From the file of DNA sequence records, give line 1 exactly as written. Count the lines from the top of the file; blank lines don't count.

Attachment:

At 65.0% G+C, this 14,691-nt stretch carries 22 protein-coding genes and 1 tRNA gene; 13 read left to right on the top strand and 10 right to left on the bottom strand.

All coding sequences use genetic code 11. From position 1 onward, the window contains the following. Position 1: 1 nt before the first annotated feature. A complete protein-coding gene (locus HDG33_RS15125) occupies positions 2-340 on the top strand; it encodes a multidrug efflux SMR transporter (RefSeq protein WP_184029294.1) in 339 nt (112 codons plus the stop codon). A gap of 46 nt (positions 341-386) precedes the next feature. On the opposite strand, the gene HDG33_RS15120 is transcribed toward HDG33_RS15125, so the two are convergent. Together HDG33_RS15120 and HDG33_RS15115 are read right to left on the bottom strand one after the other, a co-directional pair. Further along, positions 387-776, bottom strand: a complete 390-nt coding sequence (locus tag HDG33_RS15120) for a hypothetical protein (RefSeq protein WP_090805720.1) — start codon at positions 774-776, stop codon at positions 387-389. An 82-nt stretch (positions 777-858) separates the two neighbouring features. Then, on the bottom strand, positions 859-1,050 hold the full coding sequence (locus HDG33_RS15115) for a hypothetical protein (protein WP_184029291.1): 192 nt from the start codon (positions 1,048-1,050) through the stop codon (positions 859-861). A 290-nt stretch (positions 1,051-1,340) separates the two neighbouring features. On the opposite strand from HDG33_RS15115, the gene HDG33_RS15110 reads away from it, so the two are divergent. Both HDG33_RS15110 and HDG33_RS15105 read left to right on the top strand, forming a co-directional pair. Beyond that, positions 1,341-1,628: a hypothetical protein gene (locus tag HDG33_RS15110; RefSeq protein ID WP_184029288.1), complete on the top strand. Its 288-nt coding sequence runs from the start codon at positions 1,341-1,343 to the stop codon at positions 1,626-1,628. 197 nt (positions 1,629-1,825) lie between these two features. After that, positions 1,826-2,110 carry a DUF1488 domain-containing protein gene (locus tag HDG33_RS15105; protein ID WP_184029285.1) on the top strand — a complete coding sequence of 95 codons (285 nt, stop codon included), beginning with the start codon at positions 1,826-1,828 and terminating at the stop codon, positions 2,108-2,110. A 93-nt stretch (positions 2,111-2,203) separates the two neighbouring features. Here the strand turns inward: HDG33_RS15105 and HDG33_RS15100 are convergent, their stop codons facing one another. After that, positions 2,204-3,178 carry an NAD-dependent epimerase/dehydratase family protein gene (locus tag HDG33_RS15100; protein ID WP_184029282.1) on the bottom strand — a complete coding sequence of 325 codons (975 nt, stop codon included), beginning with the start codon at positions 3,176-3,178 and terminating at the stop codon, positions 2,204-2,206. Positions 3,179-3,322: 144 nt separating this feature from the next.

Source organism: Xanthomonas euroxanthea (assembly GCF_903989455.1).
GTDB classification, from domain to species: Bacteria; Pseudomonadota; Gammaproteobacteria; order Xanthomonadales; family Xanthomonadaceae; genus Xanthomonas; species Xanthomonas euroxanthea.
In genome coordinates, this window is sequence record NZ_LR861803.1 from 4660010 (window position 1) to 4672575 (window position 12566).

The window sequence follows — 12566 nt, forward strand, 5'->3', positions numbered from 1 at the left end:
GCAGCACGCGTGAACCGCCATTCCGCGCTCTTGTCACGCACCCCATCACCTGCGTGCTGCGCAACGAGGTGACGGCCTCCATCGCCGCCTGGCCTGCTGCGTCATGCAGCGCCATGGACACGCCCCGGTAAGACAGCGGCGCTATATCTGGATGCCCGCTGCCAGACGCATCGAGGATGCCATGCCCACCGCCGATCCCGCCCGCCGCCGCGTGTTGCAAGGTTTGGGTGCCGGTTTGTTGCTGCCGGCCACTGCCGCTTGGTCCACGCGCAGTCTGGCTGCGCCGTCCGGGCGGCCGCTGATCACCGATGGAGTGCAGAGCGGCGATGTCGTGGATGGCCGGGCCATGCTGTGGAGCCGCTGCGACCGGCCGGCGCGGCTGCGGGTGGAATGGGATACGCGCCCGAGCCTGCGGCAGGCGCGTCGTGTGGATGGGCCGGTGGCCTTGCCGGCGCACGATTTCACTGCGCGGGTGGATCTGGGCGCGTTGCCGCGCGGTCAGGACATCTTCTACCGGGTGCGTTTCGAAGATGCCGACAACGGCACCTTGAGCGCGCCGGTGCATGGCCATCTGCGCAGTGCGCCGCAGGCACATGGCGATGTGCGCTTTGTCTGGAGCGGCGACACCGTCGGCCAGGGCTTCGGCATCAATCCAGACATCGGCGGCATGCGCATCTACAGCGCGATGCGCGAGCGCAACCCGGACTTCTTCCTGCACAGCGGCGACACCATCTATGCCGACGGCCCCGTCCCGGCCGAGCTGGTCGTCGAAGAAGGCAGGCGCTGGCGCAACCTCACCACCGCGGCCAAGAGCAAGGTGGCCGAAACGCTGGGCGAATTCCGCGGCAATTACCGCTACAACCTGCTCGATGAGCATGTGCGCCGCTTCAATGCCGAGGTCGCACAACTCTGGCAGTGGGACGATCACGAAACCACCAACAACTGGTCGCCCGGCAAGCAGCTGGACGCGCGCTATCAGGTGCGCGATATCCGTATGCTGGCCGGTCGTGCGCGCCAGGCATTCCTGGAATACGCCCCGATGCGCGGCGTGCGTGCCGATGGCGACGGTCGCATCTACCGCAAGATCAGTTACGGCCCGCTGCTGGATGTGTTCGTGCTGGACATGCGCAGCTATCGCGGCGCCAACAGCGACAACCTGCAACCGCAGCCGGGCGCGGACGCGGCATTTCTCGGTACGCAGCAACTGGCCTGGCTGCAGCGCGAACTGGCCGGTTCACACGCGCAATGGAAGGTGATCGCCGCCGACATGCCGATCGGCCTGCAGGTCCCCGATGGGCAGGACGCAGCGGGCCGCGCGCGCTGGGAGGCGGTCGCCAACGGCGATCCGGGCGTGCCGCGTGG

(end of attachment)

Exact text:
At 65.0% G+C, this 14,691-nt stretch carries 22 protein-coding genes and 1 tRNA gene; 13 read left to right on the top strand and 10 right to left on the bottom strand.